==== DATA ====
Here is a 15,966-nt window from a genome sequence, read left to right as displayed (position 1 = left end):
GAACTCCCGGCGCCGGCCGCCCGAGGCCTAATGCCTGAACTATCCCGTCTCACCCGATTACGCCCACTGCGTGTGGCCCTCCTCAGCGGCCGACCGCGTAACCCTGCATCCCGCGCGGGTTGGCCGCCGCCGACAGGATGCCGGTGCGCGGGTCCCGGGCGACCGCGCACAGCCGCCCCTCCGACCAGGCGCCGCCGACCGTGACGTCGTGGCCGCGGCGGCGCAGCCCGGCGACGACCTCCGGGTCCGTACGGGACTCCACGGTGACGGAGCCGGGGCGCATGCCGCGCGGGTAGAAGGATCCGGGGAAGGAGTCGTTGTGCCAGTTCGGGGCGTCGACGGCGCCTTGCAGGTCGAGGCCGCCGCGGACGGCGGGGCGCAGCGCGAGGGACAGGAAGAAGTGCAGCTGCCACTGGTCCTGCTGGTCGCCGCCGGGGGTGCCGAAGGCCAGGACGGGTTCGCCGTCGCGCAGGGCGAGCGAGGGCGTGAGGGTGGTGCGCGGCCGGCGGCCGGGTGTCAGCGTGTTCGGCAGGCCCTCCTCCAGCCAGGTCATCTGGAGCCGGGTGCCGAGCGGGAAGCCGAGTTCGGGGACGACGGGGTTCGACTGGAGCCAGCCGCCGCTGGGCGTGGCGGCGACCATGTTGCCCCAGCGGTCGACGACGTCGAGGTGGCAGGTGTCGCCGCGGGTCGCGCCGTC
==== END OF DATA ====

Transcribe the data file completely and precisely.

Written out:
Here is a 15,966-nt window from a genome sequence, read left to right as displayed (position 1 = left end):
GAACTCCCGGCGCCGGCCGCCCGAGGCCTAATGCCTGAACTATCCCGTCTCACCCGATTACGCCCACTGCGTGTGGCCCTCCTCAGCGGCCGACCGCGTAACCCTGCATCCCGCGCGGGTTGGCCGCCGCCGACAGGATGCCGGTGCGCGGGTCCCGGGCGACCGCGCACAGCCGCCCCTCCGACCAGGCGCCGCCGACCGTGACGTCGTGGCCGCGGCGGCGCAGCCCGGCGACGACCTCCGGGTCCGTACGGGACTCCACGGTGACGGAGCCGGGGCGCATGCCGCGCGGGTAGAAGGATCCGGGGAAGGAGTCGTTGTGCCAGTTCGGGGCGTCGACGGCGCCTTGCAGGTCGAGGCCGCCGCGGACGGCGGGGCGCAGCGCGAGGGACAGGAAGAAGTGCAGCTGCCACTGGTCCTGCTGGTCGCCGCCGGGGGTGCCGAAGGCCAGGACGGGTTCGCCGTCGCGCAGGGCGAGCGAGGGCGTGAGGGTGGTGCGCGGCCGGCGGCCGGGTGTCAGCGTGTTCGGCAGGCCCTCCTCCAGCCAGGTCATCTGGAGCCGGGTGCCGAGCGGGAAGCCGAGTTCGGGGACGACGGGGTTCGACTGGAGCCAGCCGCCGCTGGGCGTGGCGGCGACCATGTTGCCCCAGCGGTCGACGACGTCGAGGTGGCAGGTGTCGCCGCGGGTCGCGCCGTC